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Loyola University Chicago

Faculty Center for Ignatian Pedagogy

Sharing Rubrics

Rubric Creation and Sharing

(Adapted from http://jonathan.mueller.faculty.noctrl.edu/toolbox/rubrics.htm)

What is a Rubric?

A rubric can be defined as “a scoring scale used to assess student performance along a task-specific set of criteria” (Mueller, 2010). A rubric is a criterion-referenced measure, meaning that mastery or success is determined by how performance aligns with a set of pre-selected skills and/or knowledge.

Rubric Mechanics

As a rule, “each rubric has at least two criteria and at least two levels of performance” (2010). A common rubric construction includes: pre-set criteria (skills and/or knowledge) listed on the left side of the grid, standards for what merits a certain level of performance in each grid cell, and levels of performance across the top of the grid.

General rubric layout:

Assignment Title

 

Lowest level of performance

Progressively higher level

Progressively higher level

Highest level of performance

Criteria #1

Standards for criteria #1 at lowest level of performance

Standards for criteria #1 at second lowest level of performance

Standards for criteria #1 at second highest level of performance

Standards for criteria #1 at highest level of performance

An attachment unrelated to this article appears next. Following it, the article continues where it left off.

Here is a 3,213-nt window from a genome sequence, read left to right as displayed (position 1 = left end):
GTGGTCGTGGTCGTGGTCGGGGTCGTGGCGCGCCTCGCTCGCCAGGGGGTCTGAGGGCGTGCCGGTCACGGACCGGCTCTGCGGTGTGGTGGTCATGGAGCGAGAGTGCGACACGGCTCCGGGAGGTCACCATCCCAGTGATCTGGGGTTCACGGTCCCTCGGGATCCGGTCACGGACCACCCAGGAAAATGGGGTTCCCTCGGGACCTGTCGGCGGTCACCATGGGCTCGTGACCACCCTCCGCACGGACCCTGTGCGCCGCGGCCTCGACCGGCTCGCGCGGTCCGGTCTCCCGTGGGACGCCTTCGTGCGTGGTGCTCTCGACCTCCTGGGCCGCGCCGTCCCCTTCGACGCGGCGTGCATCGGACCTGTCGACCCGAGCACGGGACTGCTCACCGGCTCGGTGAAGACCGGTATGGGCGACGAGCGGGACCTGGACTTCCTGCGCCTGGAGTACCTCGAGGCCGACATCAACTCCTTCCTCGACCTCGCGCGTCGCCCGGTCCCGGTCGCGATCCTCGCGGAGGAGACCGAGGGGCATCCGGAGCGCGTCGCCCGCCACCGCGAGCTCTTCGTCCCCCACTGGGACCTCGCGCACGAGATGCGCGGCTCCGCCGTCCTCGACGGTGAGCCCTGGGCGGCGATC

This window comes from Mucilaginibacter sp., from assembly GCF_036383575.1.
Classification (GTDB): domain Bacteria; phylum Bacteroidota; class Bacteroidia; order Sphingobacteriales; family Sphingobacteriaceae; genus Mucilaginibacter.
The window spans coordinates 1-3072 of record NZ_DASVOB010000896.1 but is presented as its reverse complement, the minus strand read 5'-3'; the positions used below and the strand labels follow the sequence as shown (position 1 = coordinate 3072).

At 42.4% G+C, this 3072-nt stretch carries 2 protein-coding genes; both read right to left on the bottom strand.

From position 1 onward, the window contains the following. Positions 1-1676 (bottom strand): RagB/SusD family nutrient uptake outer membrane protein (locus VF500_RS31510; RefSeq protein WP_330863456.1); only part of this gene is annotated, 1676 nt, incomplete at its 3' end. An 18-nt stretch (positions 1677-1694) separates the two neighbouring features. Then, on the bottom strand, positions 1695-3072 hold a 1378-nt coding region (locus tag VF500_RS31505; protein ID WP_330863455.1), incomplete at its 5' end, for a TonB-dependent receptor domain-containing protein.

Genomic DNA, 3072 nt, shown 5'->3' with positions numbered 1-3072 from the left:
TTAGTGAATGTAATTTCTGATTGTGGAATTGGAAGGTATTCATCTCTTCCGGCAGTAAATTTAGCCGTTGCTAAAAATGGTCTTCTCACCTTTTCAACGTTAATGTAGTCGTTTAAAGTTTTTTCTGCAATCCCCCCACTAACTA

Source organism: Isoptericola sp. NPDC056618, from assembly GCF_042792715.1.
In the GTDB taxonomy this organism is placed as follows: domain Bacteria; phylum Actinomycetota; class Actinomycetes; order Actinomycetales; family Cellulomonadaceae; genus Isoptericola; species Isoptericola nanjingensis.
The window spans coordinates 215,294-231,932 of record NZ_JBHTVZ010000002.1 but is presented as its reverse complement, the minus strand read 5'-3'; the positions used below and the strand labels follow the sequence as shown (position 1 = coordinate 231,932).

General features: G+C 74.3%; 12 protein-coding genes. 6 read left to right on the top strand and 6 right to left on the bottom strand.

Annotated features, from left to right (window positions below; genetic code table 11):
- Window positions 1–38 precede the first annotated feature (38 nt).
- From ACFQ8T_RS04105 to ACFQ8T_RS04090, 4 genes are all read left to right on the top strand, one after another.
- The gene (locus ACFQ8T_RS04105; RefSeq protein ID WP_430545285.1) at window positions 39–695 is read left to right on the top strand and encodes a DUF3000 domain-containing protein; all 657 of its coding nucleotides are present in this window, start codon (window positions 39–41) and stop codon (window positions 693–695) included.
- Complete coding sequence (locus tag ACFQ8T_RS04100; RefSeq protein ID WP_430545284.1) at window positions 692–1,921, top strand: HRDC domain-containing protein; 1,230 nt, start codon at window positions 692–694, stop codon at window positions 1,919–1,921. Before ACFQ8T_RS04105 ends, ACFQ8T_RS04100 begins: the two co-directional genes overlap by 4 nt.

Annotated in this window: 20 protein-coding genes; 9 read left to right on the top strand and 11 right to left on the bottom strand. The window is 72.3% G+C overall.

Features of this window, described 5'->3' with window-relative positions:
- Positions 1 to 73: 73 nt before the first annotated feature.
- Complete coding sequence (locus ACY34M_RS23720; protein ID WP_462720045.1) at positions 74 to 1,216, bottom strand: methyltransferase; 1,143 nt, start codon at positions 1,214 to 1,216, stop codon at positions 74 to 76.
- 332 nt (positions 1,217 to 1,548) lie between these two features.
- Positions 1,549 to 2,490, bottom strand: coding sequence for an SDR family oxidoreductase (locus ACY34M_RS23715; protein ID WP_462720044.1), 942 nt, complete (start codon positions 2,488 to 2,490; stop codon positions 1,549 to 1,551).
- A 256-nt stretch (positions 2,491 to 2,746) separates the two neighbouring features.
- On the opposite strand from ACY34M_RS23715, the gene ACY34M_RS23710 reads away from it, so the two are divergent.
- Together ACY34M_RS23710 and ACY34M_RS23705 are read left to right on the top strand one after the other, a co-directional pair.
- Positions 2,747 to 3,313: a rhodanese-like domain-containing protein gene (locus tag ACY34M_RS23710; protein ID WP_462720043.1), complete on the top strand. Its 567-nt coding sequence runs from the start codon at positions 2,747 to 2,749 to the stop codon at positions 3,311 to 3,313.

Criteria #2

See above

See above

See above

See above

Criteria #3

See above

See above

See above

See above

A very basic example rubric:

Research Report

 

Poor

Good

Excellent

Composition

Frequent grammatical and punctuation errors

Some grammatical and punctuation errors

Few grammatical and punctuation errors

References

Used fewer than 4 references

Used 4 references

Used more than 4 references

Rubrics are formative by nature; they can be strictly formative or a combination of formative and summative if grading is involved. When used for grading, the total number of points can be determined in a variety of ways, including:

Levels of Performance

Levels of performance in a rubric are used to determine how a student performed on a given skill or knowledge area. In the example rubric, the three levels of performance are “poor,” “good,” and “excellent.” They provide:

Descriptors

Types of Rubrics

Analytic rubric (refer to "Research Report" rubric for an example)

Holistic rubric

3—Excellent Researcher

  • included 10–12 sources
  • no apparent historical inaccuracies
  • can easily tell which sources information was drawn from
  • all relevant information is included

2—Good Researcher

  • included 5–9 sources
  • few historical inaccuracies
  • can tell with difficulty where information came from
  • bibliography contains most relevant information

1—Poor Researcher

  • included 1–4 sources
  • lots of historical inaccuracies
  • cannot tell from which source information came
  • bibliography contains very little information

(From http://jonathan.mueller.faculty.noctrl.edu/toolbox/rubrics.htm)

A more detailed example of and guidelines on holistic rubrics is Facione and Facione’s "Holistic Critical Thinking Scoring Rubric," which can be found at http://www.insightassessment.com/content/download/1078/6171/file/Rubric%2520HCTSR.pdf.

After the Rubric is Completed


References

Mueller, J. (2010). Rubrics. Retrieved from http://jonathan.mueller.faculty.noctrl.edu/toolbox/rubrics.htm.

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